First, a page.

Exemplary absorbent structures for use as the absorbent assemblies are described in U.S. Pat. No. 4,610,678 entitled “High-Density Absorbent Structures” issued to Weisman et al. on Sep. 9, 1986; U.S. Pat. No. 4,673,402 entitled “Absorbent Articles With Dual-Layered Cores” issued to Weisman et al. on Jun. 16, 1987; U.S. Pat. No. 4,834,735, entitled “High Density Absorbent Members Having Lower Density and Lower Basis Weight Acquisition Zones”, issued to Alemany et al. on May 30, 1989; U.S. Pat. No. 4,888,231 entitled “Absorbent Core Having A Dusting Layer” issued to Angstadt on Dec. 19, 1989; U.S. Pat. No. 5,137,537 entitled “Absorbent Structure Containing Individualized, Polycarboxylic Acid Crosslinked Wood Pulp Cellulose Fibers” which issued to Herron et al. on Aug. 11, 1992; U.S. Pat. No. 5,147,345 entitled “High Efficiency Absorbent Articles For Incontinence Management” issued to Young et al. on Sep. 15, 1992; U.S. Pat. No. 5,342,338 entitled “Disposable Absorbent Article For Low-Viscosity Fecal Material” issued to Roe on Aug. 30, 1994; U.S. Pat. No. 5,260,345 entitled “Absorbent Foam Materials For Aqueous Body Fluids and Absorbent Articles Containing Such Materials” issued to DesMarais et al. on Nov. 9, 1993; U.S. Pat. No. 5,387,207 entitled “Thin-Until-Wet Absorbent Foam Materials For Aqueous Body Fluids And Process For Making Same” issued to Dyer et al. on Feb. 7, 1995; U.S. Pat. No. 5,397,316 entitled “Slitted Absorbent Members For Aqueous Body Fluids Formed Of Expandable Absorbent Materials” issued to LaVon et al. on Mar. 14, 1995; and U.S. Pat. No. 5,625,222 entitled “Absorbent Foam Materials For Aqueous Fluids Made From high Internal Phase Emulsions Having Very High Water-To-Oil Ratios” issued to DesMarais et al. on Jul. 22, 1997. Each of these patents is incorporated herein by reference.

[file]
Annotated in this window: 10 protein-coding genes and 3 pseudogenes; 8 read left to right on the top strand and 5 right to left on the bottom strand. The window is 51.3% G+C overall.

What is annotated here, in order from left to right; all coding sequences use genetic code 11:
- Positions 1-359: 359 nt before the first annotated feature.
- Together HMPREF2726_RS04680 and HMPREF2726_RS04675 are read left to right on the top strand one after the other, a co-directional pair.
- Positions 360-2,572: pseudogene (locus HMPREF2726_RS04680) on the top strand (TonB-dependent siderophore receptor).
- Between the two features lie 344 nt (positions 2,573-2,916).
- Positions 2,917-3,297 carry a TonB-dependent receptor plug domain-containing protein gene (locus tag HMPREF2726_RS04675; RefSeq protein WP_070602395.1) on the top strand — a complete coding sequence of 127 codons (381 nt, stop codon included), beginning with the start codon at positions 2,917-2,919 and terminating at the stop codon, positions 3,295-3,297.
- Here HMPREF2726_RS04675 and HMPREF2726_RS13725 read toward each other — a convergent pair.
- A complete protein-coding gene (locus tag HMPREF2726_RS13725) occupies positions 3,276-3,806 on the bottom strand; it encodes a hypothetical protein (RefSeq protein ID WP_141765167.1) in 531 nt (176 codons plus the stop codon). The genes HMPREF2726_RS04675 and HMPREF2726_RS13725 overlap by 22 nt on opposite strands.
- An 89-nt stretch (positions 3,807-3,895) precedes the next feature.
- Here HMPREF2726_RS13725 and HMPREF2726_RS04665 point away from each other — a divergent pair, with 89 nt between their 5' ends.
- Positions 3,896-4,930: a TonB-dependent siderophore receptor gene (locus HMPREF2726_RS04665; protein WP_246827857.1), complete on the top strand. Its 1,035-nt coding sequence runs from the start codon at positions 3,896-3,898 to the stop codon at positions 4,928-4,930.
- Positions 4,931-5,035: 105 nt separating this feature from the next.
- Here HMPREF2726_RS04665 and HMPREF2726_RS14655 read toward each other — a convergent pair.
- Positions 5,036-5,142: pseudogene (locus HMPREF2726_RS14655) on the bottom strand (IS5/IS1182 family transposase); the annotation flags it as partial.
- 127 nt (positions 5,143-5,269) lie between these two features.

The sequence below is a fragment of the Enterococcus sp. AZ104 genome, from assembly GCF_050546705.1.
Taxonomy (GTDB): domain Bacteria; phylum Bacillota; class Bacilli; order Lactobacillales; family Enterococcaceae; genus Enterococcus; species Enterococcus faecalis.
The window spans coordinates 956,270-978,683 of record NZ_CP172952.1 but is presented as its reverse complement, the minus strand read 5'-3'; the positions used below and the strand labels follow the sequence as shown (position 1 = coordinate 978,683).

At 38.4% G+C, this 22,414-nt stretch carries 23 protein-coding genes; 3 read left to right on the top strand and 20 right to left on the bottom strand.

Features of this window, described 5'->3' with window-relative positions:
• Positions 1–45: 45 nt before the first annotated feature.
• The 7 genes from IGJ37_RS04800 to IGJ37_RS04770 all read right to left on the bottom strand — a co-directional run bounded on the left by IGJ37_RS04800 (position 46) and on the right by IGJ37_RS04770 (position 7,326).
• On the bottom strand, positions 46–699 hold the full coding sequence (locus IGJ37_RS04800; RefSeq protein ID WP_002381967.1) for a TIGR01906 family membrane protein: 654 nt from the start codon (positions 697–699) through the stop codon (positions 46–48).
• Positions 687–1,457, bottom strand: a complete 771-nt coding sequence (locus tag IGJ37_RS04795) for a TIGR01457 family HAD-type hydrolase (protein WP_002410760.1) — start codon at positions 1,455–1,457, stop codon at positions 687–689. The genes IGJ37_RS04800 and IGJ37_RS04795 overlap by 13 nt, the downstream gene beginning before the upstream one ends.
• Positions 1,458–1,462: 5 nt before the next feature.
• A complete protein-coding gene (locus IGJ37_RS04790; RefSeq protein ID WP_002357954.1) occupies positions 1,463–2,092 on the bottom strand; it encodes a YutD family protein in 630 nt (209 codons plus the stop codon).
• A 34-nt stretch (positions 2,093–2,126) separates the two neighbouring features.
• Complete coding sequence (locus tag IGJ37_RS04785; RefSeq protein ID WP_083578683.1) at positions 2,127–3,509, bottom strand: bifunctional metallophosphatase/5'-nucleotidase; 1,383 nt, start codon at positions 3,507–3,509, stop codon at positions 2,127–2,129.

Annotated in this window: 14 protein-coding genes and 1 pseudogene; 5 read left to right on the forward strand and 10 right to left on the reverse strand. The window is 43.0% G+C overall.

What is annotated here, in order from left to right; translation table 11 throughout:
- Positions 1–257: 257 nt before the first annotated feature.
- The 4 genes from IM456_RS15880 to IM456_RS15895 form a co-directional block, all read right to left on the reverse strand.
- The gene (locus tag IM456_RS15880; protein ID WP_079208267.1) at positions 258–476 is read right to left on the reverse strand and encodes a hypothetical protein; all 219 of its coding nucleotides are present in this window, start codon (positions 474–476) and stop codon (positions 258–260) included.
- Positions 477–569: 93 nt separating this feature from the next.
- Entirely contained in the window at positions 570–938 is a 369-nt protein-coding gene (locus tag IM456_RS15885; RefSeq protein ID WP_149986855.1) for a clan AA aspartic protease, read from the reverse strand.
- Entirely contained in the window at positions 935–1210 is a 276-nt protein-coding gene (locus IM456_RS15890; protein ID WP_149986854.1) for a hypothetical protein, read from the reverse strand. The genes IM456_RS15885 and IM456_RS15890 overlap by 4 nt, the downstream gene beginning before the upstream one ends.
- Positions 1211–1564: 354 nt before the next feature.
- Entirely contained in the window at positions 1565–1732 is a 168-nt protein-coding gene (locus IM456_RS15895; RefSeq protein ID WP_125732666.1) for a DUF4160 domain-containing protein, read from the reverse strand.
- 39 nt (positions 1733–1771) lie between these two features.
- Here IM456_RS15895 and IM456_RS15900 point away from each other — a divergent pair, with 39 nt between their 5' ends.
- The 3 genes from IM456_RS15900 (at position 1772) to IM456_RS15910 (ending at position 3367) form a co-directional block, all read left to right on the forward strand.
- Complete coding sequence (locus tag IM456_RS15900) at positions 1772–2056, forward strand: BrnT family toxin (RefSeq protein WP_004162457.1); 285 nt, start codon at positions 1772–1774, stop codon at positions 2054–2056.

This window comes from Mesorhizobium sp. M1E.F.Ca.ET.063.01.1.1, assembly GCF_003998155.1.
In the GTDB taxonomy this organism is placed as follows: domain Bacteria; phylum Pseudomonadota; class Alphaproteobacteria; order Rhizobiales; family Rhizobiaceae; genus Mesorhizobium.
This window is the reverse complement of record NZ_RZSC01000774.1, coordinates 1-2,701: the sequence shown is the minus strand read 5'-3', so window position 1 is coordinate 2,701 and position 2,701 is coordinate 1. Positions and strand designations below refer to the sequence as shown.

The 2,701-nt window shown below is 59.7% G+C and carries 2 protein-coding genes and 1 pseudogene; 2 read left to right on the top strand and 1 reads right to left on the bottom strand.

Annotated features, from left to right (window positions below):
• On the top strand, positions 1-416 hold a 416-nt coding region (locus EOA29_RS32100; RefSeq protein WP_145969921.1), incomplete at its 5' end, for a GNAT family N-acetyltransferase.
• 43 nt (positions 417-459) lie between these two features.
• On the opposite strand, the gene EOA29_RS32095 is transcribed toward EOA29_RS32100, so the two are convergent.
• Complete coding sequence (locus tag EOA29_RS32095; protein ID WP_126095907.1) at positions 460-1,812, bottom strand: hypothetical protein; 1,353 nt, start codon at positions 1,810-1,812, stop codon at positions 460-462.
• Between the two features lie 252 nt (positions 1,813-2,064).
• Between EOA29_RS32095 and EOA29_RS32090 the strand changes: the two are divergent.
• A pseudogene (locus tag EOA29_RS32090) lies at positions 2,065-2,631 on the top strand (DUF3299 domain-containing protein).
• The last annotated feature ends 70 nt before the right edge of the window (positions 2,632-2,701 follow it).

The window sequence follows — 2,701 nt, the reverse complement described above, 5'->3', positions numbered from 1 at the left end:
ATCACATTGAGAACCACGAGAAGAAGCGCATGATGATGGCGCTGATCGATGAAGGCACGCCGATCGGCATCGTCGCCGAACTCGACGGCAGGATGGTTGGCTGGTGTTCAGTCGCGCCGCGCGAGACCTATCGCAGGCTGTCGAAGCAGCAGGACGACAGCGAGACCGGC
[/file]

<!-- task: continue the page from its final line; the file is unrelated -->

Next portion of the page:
The backsheet 26 is generally that portion of the diaper 20 positioned adjacent the garment-facing surface of the absorbent core 28. Backsheet 26 prevents the exudates absorbed and contained therein from soiling articles that may contact the diaper 20, such as bed sheets and undergarments. In preferred embodiments, the backsheet 26 is substantially impervious to liquids (e.g., urine) and comprises a laminate of a nonwoven and a thin plastic film such as a thermoplastic film having a thickness of about 0.012 mm (0.5 mil) to about 0.051 mm (2.0 mils). Suitable backsheet films include those manufactured by Tredegar Industries Inc. of Terre Haute, Ind. and sold under the trade names X15306, X10962, and X10964. Other suitable backsheet materials may include breathable materials that permit vapors to escape from the diaper 20 while still preventing exudates from passing through the backsheet 26. Exemplary breathable materials may include materials such as woven webs, nonwoven webs, composite materials such as film-coated nonwoven webs, and microporous films such as manufactured by Mitsui Toatsu Co., of Japan under the designation ESPOIR NO and by EXXON Chemical Co., of Bay City, Tex., under the designation EXXAIRE. Suitable breathable composite materials comprising polymer blends are available from Clopay Corporation, Cincinnati, Ohio under the name HYTREL blend P18-3097. Such breathable composite materials are described in greater detail in PCT Application No. WO 95/16746, published on Jun. 22, 1995 in the name of E. I. DuPont and copending U.S. patent application Ser. No. 08/744,487, filed on Nov. 6, 1996 in the name of Curro. Other breathable backsheets including nonwoven webs and apertured formed films are described in U.S. Pat. No. 5,571,096 issued to Dobrin et al. on Nov. 5, 1996. Each of these references is hereby incorporated by reference herein.